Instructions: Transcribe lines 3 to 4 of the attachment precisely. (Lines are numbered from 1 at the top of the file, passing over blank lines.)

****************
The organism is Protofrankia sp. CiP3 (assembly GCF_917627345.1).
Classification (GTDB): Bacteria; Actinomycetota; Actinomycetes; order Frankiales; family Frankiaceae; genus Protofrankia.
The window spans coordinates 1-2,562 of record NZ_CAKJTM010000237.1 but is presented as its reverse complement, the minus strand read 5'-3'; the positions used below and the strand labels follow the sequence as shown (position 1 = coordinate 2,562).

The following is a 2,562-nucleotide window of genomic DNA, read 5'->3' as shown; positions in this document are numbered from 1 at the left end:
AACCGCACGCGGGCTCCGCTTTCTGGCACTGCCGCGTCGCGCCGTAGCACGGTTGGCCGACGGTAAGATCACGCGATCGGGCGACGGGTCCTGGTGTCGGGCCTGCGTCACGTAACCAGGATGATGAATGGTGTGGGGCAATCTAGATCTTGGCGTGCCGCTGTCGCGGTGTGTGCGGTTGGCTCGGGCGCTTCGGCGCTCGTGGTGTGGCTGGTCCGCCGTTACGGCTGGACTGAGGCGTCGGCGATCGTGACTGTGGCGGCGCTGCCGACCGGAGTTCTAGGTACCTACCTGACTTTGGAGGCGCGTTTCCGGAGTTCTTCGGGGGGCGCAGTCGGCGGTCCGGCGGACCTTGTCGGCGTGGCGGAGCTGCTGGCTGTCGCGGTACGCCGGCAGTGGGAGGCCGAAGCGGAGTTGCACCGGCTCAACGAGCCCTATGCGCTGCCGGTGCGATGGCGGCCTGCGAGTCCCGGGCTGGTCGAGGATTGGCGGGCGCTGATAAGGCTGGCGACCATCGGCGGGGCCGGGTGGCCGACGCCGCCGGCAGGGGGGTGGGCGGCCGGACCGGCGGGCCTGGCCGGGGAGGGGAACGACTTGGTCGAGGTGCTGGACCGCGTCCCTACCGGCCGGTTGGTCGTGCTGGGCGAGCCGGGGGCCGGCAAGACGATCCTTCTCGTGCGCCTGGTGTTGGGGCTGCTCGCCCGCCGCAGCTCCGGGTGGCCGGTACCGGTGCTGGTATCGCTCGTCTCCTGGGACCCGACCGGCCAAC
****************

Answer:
The window spans coordinates 1-2,562 of record NZ_CAKJTM010000237.1 but is presented as its reverse complement, the minus strand read 5'-3'; the positions used below and the strand labels follow the sequence as shown (position 1 = coordinate 2,562).

The following is a 2,562-nucleotide window of genomic DNA, read 5'->3' as shown; positions in this document are numbered from 1 at the left end: